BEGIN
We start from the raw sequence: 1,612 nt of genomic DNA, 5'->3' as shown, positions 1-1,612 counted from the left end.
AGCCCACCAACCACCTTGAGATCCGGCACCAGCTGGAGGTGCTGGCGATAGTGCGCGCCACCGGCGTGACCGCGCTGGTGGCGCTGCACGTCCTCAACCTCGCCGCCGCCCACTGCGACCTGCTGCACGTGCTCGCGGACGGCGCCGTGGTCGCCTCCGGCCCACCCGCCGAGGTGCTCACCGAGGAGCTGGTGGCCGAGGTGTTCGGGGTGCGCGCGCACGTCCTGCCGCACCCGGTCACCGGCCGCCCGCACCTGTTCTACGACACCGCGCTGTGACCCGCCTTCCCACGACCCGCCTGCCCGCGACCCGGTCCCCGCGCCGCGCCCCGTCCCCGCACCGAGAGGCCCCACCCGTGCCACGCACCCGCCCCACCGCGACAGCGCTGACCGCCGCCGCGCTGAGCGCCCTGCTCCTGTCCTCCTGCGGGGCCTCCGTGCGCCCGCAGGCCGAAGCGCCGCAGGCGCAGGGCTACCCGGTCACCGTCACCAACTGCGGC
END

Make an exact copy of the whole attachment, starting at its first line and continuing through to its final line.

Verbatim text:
We start from the raw sequence: 1,612 nt of genomic DNA, 5'->3' as shown, positions 1-1,612 counted from the left end.
AGCCCACCAACCACCTTGAGATCCGGCACCAGCTGGAGGTGCTGGCGATAGTGCGCGCCACCGGCGTGACCGCGCTGGTGGCGCTGCACGTCCTCAACCTCGCCGCCGCCCACTGCGACCTGCTGCACGTGCTCGCGGACGGCGCCGTGGTCGCCTCCGGCCCACCCGCCGAGGTGCTCACCGAGGAGCTGGTGGCCGAGGTGTTCGGGGTGCGCGCGCACGTCCTGCCGCACCCGGTCACCGGCCGCCCGCACCTGTTCTACGACACCGCGCTGTGACCCGCCTTCCCACGACCCGCCTGCCCGCGACCCGGTCCCCGCGCCGCGCCCCGTCCCCGCACCGAGAGGCCCCACCCGTGCCACGCACCCGCCCCACCGCGACAGCGCTGACCGCCGCCGCGCTGAGCGCCCTGCTCCTGTCCTCCTGCGGGGCCTCCGTGCGCCCGCAGGCCGAAGCGCCGCAGGCGCAGGGCTACCCGGTCACCGTCACCAACTGCGGC